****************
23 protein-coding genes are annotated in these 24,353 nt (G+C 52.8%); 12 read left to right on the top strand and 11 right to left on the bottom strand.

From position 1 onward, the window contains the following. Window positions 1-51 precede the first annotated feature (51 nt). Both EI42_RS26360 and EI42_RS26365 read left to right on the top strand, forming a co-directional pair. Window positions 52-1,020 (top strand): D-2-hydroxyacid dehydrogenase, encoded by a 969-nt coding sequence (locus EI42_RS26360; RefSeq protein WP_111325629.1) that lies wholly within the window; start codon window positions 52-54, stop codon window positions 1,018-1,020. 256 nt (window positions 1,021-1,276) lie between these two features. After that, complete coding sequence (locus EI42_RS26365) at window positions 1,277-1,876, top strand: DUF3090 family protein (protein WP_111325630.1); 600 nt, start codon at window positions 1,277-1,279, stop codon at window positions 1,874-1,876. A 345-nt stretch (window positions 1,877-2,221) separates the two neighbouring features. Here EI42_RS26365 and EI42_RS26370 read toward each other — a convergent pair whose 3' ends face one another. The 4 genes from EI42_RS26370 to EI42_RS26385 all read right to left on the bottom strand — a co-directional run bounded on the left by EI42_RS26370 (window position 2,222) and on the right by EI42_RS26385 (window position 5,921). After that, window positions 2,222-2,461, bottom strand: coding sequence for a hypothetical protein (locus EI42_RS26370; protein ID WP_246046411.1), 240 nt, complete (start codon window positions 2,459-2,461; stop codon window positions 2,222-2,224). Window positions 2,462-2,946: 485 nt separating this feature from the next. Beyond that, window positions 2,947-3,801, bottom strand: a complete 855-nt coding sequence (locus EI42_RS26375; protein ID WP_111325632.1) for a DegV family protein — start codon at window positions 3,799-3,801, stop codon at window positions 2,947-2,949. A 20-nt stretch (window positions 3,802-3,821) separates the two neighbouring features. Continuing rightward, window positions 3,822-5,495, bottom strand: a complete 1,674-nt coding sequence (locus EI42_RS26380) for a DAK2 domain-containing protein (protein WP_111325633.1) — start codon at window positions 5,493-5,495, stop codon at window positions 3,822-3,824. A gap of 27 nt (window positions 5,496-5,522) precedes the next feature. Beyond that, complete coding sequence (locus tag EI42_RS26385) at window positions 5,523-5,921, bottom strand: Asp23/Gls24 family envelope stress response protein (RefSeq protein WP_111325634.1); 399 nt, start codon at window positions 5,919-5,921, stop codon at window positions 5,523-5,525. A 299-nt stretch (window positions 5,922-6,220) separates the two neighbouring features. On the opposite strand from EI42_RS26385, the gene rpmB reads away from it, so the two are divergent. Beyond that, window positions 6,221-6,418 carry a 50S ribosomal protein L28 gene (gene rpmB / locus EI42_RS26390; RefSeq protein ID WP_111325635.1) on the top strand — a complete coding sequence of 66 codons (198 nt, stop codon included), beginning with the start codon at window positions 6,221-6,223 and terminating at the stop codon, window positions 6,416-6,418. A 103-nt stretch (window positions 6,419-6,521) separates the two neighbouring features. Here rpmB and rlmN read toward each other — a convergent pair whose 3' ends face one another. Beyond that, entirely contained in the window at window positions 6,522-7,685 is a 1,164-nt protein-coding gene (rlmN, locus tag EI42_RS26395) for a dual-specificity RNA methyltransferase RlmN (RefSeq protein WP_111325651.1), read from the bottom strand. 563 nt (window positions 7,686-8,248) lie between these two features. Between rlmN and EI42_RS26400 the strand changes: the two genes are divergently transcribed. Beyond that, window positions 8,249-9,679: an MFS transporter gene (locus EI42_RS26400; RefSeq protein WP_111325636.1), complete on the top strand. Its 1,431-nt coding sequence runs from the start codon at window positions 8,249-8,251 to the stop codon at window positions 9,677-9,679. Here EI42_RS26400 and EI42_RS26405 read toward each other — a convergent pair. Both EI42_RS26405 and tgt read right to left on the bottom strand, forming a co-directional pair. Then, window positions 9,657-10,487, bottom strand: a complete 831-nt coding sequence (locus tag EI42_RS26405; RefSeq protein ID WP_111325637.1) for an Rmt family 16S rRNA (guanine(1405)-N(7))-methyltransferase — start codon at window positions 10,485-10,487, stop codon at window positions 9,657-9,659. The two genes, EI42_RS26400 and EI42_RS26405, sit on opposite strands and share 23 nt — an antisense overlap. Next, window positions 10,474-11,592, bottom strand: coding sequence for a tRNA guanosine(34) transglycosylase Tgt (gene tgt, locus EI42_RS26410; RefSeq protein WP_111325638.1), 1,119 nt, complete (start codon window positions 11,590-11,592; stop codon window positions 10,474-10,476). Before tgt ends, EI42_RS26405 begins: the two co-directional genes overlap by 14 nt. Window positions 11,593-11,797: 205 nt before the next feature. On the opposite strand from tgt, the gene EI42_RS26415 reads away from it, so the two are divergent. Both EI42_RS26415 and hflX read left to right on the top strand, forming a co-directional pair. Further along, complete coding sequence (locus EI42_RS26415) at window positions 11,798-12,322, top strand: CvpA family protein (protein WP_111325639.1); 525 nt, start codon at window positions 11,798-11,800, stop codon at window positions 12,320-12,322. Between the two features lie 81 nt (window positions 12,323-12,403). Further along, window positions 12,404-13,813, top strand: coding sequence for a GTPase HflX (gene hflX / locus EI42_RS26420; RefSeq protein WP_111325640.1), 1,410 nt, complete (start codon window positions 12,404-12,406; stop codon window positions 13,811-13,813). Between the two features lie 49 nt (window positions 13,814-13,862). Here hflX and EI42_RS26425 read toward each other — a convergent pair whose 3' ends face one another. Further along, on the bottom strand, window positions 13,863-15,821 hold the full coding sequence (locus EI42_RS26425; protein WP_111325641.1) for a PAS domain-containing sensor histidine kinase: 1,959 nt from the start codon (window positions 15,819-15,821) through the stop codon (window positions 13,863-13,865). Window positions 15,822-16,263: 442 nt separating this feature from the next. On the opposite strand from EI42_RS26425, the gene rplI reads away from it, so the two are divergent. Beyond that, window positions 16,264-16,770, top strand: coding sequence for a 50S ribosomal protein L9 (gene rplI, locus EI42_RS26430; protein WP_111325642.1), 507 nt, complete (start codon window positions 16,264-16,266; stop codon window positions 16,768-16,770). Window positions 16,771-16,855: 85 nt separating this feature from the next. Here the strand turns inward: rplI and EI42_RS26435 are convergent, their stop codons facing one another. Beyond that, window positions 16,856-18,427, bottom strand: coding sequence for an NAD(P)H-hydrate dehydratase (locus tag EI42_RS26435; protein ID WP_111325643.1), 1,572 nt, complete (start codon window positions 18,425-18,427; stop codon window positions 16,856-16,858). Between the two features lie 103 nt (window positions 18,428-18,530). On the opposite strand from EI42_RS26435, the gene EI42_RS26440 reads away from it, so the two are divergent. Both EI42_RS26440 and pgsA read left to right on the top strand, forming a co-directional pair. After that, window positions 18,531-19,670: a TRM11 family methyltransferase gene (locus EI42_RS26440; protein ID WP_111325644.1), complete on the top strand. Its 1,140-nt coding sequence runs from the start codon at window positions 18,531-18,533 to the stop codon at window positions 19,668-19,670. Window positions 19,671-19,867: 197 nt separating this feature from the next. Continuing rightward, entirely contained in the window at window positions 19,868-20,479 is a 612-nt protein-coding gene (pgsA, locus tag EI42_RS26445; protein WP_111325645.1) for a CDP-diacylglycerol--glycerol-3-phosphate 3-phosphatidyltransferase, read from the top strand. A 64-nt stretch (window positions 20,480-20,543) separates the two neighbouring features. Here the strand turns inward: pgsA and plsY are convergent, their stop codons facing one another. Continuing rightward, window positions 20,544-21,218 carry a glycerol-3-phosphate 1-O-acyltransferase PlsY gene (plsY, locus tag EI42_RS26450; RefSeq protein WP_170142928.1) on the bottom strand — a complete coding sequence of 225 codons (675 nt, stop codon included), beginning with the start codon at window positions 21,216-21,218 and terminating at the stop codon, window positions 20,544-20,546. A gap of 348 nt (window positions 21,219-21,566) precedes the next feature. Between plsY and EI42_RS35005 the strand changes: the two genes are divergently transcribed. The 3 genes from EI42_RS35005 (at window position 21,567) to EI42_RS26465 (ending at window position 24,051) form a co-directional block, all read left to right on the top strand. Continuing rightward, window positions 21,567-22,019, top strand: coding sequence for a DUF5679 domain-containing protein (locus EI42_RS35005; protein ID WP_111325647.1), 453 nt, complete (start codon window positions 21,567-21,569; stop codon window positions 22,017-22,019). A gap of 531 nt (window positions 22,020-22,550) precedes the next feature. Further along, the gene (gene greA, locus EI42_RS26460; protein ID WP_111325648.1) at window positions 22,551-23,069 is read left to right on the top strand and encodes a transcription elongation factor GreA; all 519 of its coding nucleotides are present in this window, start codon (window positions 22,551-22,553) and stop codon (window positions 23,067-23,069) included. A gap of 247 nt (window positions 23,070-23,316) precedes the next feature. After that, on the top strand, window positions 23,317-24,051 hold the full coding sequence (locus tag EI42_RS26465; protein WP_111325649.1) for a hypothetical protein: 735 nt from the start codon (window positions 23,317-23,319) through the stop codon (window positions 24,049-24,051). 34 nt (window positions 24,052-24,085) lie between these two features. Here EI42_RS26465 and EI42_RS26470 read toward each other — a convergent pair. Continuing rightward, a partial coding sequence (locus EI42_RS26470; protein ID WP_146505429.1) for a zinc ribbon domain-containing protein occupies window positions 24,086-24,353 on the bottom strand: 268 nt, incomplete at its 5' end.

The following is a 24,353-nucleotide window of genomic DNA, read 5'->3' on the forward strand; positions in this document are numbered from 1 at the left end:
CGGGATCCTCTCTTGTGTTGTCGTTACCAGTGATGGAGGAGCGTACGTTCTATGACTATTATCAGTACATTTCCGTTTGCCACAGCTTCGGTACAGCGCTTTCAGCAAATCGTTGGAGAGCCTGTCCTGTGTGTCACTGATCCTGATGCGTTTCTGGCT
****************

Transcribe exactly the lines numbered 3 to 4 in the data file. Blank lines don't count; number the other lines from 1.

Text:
The following is a 24,353-nucleotide window of genomic DNA, read 5'->3' on the forward strand; positions in this document are numbered from 1 at the left end:
CGGGATCCTCTCTTGTGTTGTCGTTACCAGTGATGGAGGAGCGTACGTTCTATGACTATTATCAGTACATTTCCGTTTGCCACAGCTTCGGTACAGCGCTTTCAGCAAATCGTTGGAGAGCCTGTCCTGTGTGTCACTGATCCTGATGCGTTTCTGGCT